Increasingly, preferential trade agreements involve deep rather than shallow integration. As a result, they may include clauses concerning the harmonization of regulations and standards. Moreover, a democratic commitment is sometimes a prerequisite to membership. Violations of democratic principles may serve as a motive to exclude countries from the free trade or custom union area. In order to join the European Union, a future member must be a stable democracy that respects human rights, the rule of law and the protection of minorities. Moreover, EU agreements with non-members also include democratic conditions and we also find such provisions in the EFTA agreements, Andean community, CEFTA, Mercosur, and NAFTA. Such clauses give rise to the fundamental ambiguity of the objectives of the preferential trade agreements. Do they aim to increase trade and improve well-being in the area or should they be regarded as instruments of foreign policy to serve the goal of regional political stabilization?
At first glance, the inclusion of a democratic provision in PTAs appears to point to geopolitical motives, although with few historical exceptions the most democratic countries are also more open to trade. Political stabilization was clearly the main objective of the European Union during 1950s and it was also the case during 1980s with Mediterranean countries and during 1990s with EU’s enlargement to ex-socialist Eastern European countries. But we might find similar motivations for NAFTA or Mercosur. Anchoring their institutions to an international agreement, these countries have consolidated their recent and fragile democracies. Both objectives might be compatible: it would be costly to denounce a welfare-improving agreement by returning to dictatorship or violations of human rights. Economic success then contributes to the consolidation of political stability.
However, if democracy leads to openness, a democratic country should then be open vis-à-vis all countries and not only with the other members of the same agreement. The inclusion of democratic clauses should therefore be “trade-creating” and attenuate the “trade-diverting” effect of PTAs.
Moreover, democratic commitment might also be viewed as a pre-condition to foster a “deep integration” process: only democracies would be able to drive the harmonization process of rules and standards. If democratic commitments imply deeper integration, we can expect that such agreements will have a bigger impact on trade inside the area. It is exactly what I tried to verify few years ago, with Clotilde Granger and Cindy Duc.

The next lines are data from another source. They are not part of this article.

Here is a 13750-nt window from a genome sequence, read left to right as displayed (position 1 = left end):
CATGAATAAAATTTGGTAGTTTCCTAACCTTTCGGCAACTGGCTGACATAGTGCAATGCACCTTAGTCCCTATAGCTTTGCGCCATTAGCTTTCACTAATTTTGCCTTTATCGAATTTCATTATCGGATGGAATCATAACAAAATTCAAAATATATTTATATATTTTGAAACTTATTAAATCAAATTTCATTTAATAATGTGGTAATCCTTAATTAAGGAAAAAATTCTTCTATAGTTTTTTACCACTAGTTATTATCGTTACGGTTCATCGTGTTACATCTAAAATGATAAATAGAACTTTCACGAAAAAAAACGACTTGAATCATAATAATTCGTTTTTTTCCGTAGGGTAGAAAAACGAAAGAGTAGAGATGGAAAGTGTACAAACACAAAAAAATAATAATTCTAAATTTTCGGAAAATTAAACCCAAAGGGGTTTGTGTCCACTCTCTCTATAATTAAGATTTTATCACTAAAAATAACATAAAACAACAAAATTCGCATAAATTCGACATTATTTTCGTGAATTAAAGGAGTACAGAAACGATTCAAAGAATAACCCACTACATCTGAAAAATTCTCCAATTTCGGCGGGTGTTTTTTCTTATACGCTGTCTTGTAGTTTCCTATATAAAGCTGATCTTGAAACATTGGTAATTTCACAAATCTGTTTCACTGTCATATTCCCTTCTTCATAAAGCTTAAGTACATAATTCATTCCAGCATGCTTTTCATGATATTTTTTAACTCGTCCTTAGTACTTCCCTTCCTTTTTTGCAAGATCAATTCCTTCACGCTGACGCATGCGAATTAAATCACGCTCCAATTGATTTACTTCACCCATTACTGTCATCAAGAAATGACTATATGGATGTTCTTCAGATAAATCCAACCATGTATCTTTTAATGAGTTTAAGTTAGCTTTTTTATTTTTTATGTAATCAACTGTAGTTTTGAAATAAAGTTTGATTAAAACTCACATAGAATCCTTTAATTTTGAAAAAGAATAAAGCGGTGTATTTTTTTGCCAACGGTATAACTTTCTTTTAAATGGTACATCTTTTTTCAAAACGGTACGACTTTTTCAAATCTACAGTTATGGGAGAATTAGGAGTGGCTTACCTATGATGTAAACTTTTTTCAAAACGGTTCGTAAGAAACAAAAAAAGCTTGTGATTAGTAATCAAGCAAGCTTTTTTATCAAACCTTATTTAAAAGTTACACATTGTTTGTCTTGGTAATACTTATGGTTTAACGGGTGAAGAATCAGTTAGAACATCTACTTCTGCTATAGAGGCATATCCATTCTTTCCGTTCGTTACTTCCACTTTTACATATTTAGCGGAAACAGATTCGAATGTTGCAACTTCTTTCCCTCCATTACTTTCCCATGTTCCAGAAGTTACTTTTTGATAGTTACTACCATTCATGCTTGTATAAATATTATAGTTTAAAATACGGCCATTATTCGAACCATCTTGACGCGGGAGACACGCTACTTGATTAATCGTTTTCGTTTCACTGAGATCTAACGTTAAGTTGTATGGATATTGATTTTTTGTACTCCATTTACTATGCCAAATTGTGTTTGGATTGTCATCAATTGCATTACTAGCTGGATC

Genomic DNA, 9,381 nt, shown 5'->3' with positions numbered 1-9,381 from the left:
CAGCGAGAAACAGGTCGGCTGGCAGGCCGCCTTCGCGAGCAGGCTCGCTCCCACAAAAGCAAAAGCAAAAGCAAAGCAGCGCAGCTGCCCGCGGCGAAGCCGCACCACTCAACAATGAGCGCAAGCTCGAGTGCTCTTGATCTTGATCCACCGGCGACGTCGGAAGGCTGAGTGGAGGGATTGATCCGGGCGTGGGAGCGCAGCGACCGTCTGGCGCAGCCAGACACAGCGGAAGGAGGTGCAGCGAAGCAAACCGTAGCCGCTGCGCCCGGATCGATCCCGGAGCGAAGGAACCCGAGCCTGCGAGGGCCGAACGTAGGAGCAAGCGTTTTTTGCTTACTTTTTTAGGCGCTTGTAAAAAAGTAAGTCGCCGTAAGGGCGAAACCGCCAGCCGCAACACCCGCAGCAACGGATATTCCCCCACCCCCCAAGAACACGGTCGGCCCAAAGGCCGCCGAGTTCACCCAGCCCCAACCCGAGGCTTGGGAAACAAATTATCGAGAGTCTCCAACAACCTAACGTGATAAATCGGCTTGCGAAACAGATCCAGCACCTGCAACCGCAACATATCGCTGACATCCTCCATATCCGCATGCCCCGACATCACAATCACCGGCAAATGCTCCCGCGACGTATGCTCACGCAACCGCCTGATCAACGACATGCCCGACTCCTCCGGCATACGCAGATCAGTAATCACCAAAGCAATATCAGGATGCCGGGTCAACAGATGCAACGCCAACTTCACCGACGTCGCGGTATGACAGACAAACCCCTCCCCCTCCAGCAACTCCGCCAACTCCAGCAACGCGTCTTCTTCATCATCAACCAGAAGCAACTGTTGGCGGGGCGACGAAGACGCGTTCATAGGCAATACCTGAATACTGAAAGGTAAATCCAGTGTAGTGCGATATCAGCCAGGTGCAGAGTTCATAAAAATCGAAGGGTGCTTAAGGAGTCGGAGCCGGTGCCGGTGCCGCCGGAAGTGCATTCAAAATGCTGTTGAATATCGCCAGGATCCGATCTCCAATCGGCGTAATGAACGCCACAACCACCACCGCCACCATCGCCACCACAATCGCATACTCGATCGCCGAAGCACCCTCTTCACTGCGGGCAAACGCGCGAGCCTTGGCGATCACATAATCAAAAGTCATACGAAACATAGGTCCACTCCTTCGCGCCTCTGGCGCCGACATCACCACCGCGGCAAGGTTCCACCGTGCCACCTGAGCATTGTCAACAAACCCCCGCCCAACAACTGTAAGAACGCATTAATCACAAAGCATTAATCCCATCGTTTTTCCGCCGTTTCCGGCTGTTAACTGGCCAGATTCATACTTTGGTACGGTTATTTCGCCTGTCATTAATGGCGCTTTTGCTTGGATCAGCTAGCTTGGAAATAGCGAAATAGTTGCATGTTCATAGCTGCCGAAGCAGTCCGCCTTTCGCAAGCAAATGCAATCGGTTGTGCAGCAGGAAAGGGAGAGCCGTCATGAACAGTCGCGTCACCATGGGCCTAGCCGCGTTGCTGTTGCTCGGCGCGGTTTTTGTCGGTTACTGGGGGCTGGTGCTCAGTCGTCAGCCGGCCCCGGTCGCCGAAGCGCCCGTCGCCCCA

The first step was to examine all agreements notified to the WTO for classification in one of two categories: “democratic” or “non-democratic”. Our criteria were simple: a PTA will be considered democratic if it contains a reference to respect of democratic principles or a reference to the United Nation Charter (with an explicit provision to respect democratic principles). We have also restricted the category, “democratic”, to agreements containing an actionable sanction in case of violation. To find evidence of its trade effect, we used a gravity model where bilateral trade is explained by variables including the size (GDP), the distance, the existence of a common border, and WTO membership. We then introduced the variable which has to be explored: common membership in a democratic (non-democratic) preferential trade agreement.
Although democratic countries might trade more than autocratic countries, our evidence showed that the inclusion of democratic clauses inside PTAs did not foster bilateral trade between the partners involved in the agreement. However, the relation was strongly positive for South-South trade especially for the most binding agreements, those providing for sanctions.
We can put forward a number of hypotheses to explain this result. Maybe, democracy has no robust effect on trade. In spite of our own evidence, the variables representing democracy might be correlated with a lot of other effects and, particularly, the level of development. We consider the main explanation to be that democratic provisions in PTAs might also be ineffective in liberalizing the political system. Many democratic agreements already involve developed countries having solid and well-established democracies and they have no reasons to improve trade through an institutional channel. It might be the reason why democratic provisions are more trade-creating in South-South agreements. A “light” democratic provision, without sanctions or counterparts, might fail to improve political regimes in autocratic countries.
However, the fragility of these empirical results does not mean that democratic provisions are useless. First, our conclusions only concern the intra-PTA trade. Democratic provisions might create trade with the rest of the world because democratic institutions are a public good which is available to all countries, even outside the free trade area. Second, the absence of a common result for all agreements does not imply the failure of such clauses in some cases, which have to be specifically studied (EU, NAFTA). Finally, they may result in political stability and democracy, which are important components of human well-being and are therefore intrinsically valuable.
Jean-Marc Siroën is professor of international economics at the University Paris-Dauphine. He manages the Center of research Development, Institutions and globalization (DIAL) specialized in development and international economics. He is a specialist of international economic relations: trade policies in relation with institutions, WTO, labour standards.